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Interview With Patrick Wood

Aired August 15, 2003 - 20:24   ET


WOLF BLITZER, CNN ANCHOR: The blackout dramatically highlights what many call the sad shape of the U.S. power grid.
CNN's Kathleen Koch has the story from Washington.


KATHLEEN KOCH, CNN CORRESPONDENT (voice-over): Fifty years ago, plants generated power for a local area. Today they pump electricity clear across the country over lines that weren't built to handle that much power.

LLEWELLYN KING, PUBLISHER, "ENERGY DAILY": Suddenly, these (unintelligible) became very, very, very stressed and they remain stressed but they're inadequate for the amount of power that is being moved and they don't have any new technology in them.

KOCH: Deregulation opened the flood gates and power companies now facing increased competition are loathe to spend on infrastructure improvements like updated transmission lines. Rising natural gas prices have even made power plants using that clean fuel risky investments.

JAMES LEWIS, ENERGY POLICY ANALYST: You find yourself in a position where it's harder and harder to make money and, in fact, you aren't even sure about the supply of natural gas.

KOCH: Finally, new power lines and plants are tough to build. No one wants them in their backyard and there are no guarantees the power they generate will stay local.

(on camera): Congress and the power industry say nothing will change unless the federal government steps in.

THOMAS KUHN, EDISON ELECTRIC INSTITUTE: Well, I think you have to have incentives for investment in the transmission system and in generating plants.

UNIDENTIFIED MALE: The free market does not work for electricity transmission reliability. Only the government can mandate a national standard which protects the strongest, the most anticipatory states and systems from the weakest laggards that refuse to make the investment.

KOCH (voice-over): President Bush is backing power investment and research in his energy plan but officials insist... UNIDENTIFIED MALE: There's a lot more that can be done but the private sector principally has to be able to step up to the plate, know they're going to get a return on their investment.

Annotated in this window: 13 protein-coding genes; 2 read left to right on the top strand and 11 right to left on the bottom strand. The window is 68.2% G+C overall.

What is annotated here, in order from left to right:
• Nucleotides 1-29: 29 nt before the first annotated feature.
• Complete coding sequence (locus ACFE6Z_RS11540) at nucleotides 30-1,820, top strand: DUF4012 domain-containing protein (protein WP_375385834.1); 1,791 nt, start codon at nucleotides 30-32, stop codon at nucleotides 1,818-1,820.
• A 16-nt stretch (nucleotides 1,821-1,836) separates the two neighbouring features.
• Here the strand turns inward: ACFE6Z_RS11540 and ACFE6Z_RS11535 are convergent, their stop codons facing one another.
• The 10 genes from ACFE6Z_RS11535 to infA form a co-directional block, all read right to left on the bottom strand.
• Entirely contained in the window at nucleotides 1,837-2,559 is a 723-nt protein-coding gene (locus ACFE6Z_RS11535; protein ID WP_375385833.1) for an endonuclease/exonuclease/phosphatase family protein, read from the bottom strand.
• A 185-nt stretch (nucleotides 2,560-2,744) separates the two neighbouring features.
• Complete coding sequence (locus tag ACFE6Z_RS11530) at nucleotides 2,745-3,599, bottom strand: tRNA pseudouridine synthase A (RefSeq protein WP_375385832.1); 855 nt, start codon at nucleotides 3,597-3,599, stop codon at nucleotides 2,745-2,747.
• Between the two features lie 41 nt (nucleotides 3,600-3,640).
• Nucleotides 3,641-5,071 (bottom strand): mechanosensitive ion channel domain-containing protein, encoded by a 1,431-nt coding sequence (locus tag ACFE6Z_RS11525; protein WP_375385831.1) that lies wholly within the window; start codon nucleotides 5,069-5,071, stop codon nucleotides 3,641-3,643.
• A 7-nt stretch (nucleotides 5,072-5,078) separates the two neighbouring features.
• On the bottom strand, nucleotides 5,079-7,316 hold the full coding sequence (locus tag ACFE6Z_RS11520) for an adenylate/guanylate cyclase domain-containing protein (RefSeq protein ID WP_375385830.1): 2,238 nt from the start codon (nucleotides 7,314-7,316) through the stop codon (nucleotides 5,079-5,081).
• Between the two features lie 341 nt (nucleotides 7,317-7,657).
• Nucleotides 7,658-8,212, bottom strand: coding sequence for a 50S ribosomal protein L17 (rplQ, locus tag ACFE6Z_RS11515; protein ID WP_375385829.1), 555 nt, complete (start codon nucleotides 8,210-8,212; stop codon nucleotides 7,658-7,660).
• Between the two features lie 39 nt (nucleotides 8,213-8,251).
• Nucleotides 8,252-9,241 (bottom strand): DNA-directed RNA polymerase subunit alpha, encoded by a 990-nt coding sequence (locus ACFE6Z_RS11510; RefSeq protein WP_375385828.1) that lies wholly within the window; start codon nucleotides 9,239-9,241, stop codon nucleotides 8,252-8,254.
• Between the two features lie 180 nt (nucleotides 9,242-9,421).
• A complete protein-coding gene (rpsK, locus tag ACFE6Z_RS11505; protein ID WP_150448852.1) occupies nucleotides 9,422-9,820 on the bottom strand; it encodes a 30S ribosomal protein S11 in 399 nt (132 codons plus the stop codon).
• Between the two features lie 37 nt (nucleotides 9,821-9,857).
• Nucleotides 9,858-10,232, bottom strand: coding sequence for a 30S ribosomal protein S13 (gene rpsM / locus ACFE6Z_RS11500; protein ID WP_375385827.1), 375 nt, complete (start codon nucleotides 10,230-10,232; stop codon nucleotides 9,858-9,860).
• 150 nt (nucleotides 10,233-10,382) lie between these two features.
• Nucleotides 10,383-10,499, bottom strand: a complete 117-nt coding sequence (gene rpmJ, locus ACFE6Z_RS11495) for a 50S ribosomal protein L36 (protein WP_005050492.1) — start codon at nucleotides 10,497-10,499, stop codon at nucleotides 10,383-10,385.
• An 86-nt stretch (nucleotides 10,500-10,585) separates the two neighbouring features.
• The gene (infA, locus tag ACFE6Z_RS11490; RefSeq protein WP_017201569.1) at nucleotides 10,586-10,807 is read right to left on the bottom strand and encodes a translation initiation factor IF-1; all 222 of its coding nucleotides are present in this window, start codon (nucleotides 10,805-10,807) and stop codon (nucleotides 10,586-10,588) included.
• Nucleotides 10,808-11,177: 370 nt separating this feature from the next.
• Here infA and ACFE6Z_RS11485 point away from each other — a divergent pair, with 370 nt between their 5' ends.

KOCH: So, blackout concerns remain. The latest assessment from the North American Electric Liability Council prophetically said potential trouble spots this summer were southwestern Connecticut, New York City and Long Island, and that it had concerns about Ontario and Michigan. It's also worried about Wisconsin, California, and states in the western and southeastern grids, all vulnerabilities in a power grid showing its age.

Kathleen Koch, CNN, Washington.


BLITZER: For more on the problems facing the U.S. power grid, I'm joined by Patrick Wood. He's the chairman of the Federal Energy Regulatory Commission. He's joining us tonight from Beaumont, Texas. Mr. Chairman, thanks very much for joining us. The former Energy Secretary Bill Richardson says for the world's only super power we have a third world power grid, is that true?

PATRICK WOOD, FERC: No, we've got a first world power grid but it's pushing its edge and I think while that may be a bit of an extreme statement it does point to the fact that we are pretty under invested in transmission grid in many parts of this country.

BLITZER: The president today called it an antiquated system. What immediately needs to be done to make sure we don't have these kinds of power blackouts again?

WOOD: Well, he said it two years ago in the energy plan that we've been trying to implement for the past two years. As one of your previous reports just said a lot of this investment, however, depends on the private sector to come in with the proper incentives from folks, and my job, regulators to come in and get the necessary investment in the power lines and the power plants.

I think unfortunately that's a longer term proposition. A lot of power plants have been built so I think the response to the California energy crisis two years ago that people began to feel we were running short of power plants.

There has been a pretty good response to that in almost all parts of the country but we've got to make sure that those power plants are well connected with a well regulated and reliable and dependable grid and it is not at that level yet. Those investments do take years to implement.

BLITZER: Usually when we have a power shortage or a power blackout we get some warning. There are brownouts and other shortages. This time all of a sudden it just went dead. Do you have a handle at all on what happened?

WOOD: That's a great question. To answer specifically we do not have a handle on exactly what happened. I was, just before we got on, looking at a chronology of events from 2:00 in the afternoon to 3:15 yesterday and I think as we finish the forensic analysis of what transpired with the grid around the Great Lakes yesterday we'll figure that out.

But, it is a different type of event than your normal brownouts. Even the California power outages a couple years ago you knew you were running out of generated power and so basically, it's like a train coming up to a car in the crosswalk, you see it coming, you start to put on the brakes and you have time to slow down perhaps and get the people out of the car.

Here you come around the corner and, boom. That does point toward it looking like it may have been a transmission issue or something different than what we've seen with the brownouts and the blackouts that we've seen in the past several years elsewhere.

BLITZER: Chairman Wood it was good of you to join us. Thanks very much. Good luck in this investigation. Let's hope it doesn't happen again.

WOOD: You bet, Wolf, thank you.

BLITZER: Thank you very much.


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